The president of an accounts receivable management company that was featured prominently in a Dateline NBC story Friday night on the debt collection industry responded to the spot in a letter addressing some hidden camera footage aired in the piece.

The segment, part of Dateline’s series “Inside the Financial Fiasco,” aired Friday night on NBC. In it, debt collectors from an agency near Buffalo, N.Y. were shown discussing their business outside a bar after work. The person asking questions and engaging the conversation – under the guise of inquiring about employment opportunities — was outfitted with a hidden camera and microphone.

The footage showed a handful of people claiming to be debt collectors discussing behavior that is not allowed under the Fair Debt Collection Practices Act (FDCPA). Collectors said that they led consumers to believe lawsuit filings were imminent, called consumers’ supervisors at home, and even reveled in the fact that illegal actions were necessary to effectively do their jobs.

Although involving no more that four collectors, the exchange was held up as an example of the attitudes in the ARM industry as a whole.

Wayne Lewis, president of the company that employs the people on camera, LHR, Inc. of Hamburg, N.Y., issued a response letter Friday after viewing the footage on Dateline’s Web site in advance of the airing.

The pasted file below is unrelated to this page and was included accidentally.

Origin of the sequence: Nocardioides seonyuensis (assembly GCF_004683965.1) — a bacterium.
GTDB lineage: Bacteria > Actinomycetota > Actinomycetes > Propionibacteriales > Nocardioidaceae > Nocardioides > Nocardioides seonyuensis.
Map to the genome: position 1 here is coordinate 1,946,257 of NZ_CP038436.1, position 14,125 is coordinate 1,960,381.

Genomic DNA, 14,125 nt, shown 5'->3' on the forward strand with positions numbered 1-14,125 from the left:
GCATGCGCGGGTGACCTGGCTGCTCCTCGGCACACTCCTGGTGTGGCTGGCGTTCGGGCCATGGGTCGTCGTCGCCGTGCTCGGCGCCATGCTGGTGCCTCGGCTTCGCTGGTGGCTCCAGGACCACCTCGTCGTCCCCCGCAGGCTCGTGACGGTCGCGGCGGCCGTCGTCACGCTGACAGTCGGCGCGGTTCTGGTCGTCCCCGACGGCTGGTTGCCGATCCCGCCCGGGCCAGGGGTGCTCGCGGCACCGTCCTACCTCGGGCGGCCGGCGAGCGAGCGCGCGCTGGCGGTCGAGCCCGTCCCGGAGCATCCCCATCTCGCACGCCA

“These comments were completely irresponsible and not reflective of our company’s practices,” said Lewis in the letter.

Lewis told insideARM that they are diligent about hiring the right people and offer extensive education and training once they bring employees on board. Even then, “you can’t control what people say outside of work,” he noted.

The letter also said that LHR was in the process of terminating the employees shown on the video. Lewis confirmed Monday that the workers were no longer with LHR.

“The comments shown on Dateline are not representative of the ARM industry as a whole,” said Mike Ginsberg, CEO of ARM advisory firm Kaulkin Ginsberg. “Dateline’s approach was to over-exemplify the renegade practices of a few individuals rather than portraying the ethical, law-abiding practices of the masses of collection professionals every day.”